I know you want the best Columbia possible. I do too, which is why I decided to reach out to you and share my thoughts and experiences on such an important challenge we’re facing as a community. Thank you for taking the time to read this email, and I hope to see a better Columbia soon.

Lesley Cordero

Note: Since this letter was written, Dean Valentini has claimed that this chart was not in fact recent but outdated, as reported by Bwog

As we have these conversations about stress culture and mental health, we think it is important to share some of the resources available on campus to members of the Columbia community:

Counseling and Psychological Services – (212) 854-2878
Columbia Health – (212) 854-7426
Office of the University Chaplain – (212) 854-1493
Advising Deans – (212) 854-6378
Nightline – (212) 854-7777

If you’d like to respond to this piece / submit an op-ed to The Lion, please email

Photo Courtesy Josh Schenk, CC ’19

I care about grades. I care about grades a lot. I pretend not to because our culture is such that appearing to care about school is a character flaw. But so is not doing well.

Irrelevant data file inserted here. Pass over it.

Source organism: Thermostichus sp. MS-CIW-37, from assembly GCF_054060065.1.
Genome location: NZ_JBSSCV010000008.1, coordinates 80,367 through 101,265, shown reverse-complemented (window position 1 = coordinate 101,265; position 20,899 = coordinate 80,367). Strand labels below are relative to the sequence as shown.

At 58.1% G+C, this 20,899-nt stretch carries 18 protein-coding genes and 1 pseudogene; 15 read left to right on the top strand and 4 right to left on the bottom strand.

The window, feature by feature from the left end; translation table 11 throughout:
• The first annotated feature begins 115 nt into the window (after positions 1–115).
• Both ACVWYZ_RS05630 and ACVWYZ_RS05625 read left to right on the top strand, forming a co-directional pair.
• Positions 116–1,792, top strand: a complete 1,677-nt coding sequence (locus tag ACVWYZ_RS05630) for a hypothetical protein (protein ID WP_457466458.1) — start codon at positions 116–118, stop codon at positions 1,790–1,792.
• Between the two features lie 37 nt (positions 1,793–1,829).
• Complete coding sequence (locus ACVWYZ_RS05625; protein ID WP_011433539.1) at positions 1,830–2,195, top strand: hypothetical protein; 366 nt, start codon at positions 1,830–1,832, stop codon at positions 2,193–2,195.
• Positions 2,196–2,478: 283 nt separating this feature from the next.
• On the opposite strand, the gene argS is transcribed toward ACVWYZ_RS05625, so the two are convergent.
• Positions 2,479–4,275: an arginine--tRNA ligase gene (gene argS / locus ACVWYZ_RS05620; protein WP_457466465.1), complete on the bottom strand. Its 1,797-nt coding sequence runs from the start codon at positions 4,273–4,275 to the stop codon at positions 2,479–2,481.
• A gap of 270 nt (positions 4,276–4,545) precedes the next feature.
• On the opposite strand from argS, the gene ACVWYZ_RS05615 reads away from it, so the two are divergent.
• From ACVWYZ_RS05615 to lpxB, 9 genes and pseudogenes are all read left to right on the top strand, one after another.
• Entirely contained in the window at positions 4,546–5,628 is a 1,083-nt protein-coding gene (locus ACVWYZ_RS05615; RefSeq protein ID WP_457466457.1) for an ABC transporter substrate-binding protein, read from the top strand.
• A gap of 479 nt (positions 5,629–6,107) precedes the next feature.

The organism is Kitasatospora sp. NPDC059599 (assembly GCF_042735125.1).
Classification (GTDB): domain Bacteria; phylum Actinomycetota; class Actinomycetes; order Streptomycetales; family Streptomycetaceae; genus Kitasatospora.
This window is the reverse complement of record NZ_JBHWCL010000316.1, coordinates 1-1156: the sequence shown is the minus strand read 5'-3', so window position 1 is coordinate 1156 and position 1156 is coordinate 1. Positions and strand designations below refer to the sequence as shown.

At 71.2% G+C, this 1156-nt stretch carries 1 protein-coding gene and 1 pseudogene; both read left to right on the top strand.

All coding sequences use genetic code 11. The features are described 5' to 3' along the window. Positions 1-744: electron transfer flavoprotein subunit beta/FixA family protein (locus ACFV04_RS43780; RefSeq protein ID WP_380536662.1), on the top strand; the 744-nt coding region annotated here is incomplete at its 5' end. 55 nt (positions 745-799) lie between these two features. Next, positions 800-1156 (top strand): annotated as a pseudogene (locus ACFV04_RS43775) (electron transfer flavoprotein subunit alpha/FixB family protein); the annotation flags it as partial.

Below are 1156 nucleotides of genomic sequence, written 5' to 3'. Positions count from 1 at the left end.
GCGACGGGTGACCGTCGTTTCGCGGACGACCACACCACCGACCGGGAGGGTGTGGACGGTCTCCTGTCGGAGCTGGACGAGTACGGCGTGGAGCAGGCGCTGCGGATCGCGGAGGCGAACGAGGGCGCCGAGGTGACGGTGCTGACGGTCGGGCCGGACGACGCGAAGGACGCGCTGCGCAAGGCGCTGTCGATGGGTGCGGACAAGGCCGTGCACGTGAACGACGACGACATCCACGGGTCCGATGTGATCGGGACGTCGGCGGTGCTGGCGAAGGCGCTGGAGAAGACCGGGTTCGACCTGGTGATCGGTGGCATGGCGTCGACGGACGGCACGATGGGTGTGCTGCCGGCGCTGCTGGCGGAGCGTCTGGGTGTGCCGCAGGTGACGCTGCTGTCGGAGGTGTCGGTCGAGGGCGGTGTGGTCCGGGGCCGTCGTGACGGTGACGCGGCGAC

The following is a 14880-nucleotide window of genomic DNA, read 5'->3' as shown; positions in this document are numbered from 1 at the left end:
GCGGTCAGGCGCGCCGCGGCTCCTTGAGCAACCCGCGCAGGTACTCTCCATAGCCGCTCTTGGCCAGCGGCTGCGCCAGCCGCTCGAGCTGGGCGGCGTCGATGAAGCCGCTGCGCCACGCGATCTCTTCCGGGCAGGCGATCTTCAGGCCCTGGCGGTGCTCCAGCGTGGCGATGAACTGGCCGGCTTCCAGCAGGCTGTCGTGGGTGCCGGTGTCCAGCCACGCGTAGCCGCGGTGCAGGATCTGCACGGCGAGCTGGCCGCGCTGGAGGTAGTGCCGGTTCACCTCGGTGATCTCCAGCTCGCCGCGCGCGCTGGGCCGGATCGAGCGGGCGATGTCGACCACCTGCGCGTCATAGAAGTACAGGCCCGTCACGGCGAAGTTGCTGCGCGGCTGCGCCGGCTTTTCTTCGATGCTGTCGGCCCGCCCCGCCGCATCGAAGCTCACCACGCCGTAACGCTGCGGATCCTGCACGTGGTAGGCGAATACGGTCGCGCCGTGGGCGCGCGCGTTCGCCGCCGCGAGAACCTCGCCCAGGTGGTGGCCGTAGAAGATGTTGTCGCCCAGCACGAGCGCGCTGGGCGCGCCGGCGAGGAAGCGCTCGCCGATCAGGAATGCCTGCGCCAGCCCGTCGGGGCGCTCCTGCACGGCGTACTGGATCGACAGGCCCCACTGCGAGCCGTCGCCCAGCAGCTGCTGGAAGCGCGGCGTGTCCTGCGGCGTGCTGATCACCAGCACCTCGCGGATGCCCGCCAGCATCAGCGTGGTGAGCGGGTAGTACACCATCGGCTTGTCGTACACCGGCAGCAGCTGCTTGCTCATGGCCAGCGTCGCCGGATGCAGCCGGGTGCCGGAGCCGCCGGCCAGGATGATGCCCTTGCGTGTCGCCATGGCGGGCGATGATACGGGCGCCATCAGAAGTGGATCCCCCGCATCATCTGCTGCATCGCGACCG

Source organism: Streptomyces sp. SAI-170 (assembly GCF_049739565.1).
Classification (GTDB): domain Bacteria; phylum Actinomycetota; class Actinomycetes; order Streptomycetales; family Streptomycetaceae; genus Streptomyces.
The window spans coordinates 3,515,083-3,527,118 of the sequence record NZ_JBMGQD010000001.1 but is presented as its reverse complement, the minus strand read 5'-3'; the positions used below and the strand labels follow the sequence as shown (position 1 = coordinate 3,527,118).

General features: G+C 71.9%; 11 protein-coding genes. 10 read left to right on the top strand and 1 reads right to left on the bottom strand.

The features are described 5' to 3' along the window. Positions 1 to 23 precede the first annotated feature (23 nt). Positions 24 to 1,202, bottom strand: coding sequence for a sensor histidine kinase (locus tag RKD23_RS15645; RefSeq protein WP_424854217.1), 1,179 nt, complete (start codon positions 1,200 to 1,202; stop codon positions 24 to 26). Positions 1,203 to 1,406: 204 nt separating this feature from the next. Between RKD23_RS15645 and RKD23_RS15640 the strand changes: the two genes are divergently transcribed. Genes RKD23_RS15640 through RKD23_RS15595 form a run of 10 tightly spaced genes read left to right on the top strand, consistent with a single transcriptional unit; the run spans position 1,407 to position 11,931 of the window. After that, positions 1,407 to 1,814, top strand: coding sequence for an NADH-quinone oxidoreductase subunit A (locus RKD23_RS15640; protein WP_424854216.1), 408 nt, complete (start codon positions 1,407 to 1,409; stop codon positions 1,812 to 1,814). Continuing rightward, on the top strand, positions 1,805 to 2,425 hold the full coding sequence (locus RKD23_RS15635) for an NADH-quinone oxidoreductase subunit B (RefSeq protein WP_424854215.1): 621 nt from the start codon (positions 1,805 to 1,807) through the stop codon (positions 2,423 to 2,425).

Today, I skimmed this article about how the “world is run by C students” — an opinion I’ve heard before, but widely ignored because I know it doesn’t apply to me. But for some reason today, I opened it up and skimmed through it.

Bill Gates, Joe Biden, George W. Bush, the list rattled on. They have “run the world” despite being “mediocre” students.

“So why can’t you?,” The article argues.

It’s an interesting perspective, one meant to be encouraging to the students whose intelligence does not quite correspond with academia, but it’s one I feel uncomfortable thinking about. Maybe it’s because while I’m not the straight-A student this article juxtaposes, I’m also not a C student — but I could be. If I didn’t feverishly overwork myself, in fact, I would be.

But the thing is, I’m not Bill Gates. I’m not Joe Biden. I’m not George W. Bush. And I don’t mean that in a literal sense or even to allude to the fact that I might not be as ‘smart’ as them. I’m not them because I can’t get away with mediocrity the same way they were able to.

Women, People of Color, Low-Income students don’t get to just let school happen to them. We don’t get to be mediocre. If we are, suddenly people question our existence in academic spaces. If we are, suddenly people use us as examples of how systems of affirmative action are flawed. We become reduced to another cog in the supposed unfair system.

But no one ever uses the mediocrity of a white students to condemn white supremacy. No one uses the mediocrity of men to condemn patriarchy. No one uses the mediocrity of rich students to condemn classist education systems.